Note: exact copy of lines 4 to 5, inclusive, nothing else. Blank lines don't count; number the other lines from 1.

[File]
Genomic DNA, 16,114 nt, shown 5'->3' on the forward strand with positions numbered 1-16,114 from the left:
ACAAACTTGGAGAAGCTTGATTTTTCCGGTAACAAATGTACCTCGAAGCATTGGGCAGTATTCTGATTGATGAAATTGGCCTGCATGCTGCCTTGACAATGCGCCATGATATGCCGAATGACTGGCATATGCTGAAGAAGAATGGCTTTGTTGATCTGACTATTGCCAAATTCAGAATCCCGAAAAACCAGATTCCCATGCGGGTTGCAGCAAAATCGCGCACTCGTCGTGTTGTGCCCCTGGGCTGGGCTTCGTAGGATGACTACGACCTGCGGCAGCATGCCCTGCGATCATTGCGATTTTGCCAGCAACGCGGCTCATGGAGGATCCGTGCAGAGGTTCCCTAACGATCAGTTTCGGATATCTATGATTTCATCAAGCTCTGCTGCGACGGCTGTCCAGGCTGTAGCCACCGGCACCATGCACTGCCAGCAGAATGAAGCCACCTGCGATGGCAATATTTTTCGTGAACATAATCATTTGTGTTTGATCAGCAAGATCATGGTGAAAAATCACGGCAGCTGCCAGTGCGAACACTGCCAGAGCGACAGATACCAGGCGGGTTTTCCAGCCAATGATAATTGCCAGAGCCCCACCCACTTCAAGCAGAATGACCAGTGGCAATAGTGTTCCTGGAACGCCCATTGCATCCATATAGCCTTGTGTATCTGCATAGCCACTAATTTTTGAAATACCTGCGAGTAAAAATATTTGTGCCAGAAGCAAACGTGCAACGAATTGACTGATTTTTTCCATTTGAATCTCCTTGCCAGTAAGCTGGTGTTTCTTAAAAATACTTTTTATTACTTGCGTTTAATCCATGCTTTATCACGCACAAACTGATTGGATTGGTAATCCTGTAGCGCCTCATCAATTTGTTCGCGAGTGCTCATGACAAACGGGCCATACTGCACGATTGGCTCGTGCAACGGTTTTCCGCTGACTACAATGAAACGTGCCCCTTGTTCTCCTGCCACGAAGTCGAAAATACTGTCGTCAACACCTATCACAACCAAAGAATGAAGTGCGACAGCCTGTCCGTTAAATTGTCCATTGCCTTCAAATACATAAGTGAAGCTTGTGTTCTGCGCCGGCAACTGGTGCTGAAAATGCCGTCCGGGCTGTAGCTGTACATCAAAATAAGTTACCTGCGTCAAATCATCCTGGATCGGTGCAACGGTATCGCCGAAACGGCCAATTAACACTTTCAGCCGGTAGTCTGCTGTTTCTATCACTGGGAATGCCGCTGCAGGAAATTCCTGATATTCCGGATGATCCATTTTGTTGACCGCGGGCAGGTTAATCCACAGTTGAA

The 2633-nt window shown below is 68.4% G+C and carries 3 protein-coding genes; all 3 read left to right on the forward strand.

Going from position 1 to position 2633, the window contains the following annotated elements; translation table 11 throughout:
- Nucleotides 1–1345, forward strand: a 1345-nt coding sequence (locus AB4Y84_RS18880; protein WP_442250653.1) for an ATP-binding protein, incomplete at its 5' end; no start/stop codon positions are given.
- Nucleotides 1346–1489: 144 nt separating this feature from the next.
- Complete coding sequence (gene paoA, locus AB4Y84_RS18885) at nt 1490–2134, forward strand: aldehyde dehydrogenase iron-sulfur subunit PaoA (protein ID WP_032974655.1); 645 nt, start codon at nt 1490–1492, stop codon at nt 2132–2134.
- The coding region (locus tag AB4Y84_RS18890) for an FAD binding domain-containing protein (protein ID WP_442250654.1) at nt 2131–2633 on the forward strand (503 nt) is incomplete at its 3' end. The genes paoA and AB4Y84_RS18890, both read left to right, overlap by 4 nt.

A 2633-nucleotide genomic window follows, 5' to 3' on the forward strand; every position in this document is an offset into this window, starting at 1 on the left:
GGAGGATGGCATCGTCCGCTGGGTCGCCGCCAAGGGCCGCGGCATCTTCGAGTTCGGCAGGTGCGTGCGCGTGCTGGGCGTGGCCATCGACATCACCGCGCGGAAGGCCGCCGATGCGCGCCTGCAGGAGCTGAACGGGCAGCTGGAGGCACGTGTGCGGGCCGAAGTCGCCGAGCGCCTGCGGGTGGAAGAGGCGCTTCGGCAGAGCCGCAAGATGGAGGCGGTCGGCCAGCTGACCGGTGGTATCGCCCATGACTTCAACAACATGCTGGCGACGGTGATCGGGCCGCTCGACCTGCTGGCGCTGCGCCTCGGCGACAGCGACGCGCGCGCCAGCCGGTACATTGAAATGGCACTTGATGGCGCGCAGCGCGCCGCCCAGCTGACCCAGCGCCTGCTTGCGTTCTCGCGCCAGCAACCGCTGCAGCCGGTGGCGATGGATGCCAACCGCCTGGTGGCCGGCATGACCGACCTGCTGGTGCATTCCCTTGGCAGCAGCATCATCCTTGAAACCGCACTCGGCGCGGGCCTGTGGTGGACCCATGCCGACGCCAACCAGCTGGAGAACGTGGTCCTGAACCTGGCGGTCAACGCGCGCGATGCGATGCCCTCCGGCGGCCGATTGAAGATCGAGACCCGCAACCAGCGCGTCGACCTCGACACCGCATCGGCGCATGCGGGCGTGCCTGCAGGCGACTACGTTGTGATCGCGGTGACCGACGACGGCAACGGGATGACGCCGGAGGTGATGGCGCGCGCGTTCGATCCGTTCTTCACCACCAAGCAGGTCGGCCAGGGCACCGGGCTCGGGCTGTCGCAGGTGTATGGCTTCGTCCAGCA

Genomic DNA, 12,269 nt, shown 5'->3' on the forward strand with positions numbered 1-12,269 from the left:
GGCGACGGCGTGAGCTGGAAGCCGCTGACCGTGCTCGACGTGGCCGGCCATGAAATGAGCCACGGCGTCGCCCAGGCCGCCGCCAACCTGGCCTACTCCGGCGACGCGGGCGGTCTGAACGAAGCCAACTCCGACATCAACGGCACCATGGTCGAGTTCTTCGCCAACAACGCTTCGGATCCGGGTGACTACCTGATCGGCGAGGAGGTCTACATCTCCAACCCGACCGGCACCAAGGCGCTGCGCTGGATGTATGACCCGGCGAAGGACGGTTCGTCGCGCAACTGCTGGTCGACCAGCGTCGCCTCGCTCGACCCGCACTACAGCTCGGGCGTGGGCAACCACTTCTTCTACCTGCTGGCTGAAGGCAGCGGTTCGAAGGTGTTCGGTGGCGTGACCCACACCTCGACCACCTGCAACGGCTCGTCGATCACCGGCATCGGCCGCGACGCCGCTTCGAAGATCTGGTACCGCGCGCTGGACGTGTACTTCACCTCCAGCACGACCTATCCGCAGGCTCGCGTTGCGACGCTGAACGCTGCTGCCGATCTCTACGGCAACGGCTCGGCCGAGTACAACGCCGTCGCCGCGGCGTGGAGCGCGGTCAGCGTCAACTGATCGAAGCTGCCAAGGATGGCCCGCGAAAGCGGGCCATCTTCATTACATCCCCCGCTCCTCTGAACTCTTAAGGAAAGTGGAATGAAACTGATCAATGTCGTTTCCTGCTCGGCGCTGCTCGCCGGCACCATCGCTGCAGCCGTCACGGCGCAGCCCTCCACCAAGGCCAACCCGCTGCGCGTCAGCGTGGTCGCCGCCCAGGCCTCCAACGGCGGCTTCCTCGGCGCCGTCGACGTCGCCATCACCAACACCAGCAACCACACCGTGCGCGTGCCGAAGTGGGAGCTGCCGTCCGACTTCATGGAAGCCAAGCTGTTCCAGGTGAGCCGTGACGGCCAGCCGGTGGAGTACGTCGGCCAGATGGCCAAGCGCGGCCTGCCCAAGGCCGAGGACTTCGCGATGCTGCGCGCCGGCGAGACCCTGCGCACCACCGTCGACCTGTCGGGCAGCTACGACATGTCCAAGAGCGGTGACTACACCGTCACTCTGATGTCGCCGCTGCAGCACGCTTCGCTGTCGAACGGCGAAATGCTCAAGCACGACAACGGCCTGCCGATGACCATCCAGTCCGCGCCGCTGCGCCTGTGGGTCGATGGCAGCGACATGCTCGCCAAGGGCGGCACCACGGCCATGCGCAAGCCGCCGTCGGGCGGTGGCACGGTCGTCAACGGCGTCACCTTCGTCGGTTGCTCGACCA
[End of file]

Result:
Going from position 1 to position 2633, the window contains the following annotated elements; translation table 11 throughout:
- Nucleotides 1–1345, forward strand: a 1345-nt coding sequence (locus AB4Y84_RS18880; protein WP_442250653.1) for an ATP-binding protein, incomplete at its 5' end; no start/stop codon positions are given.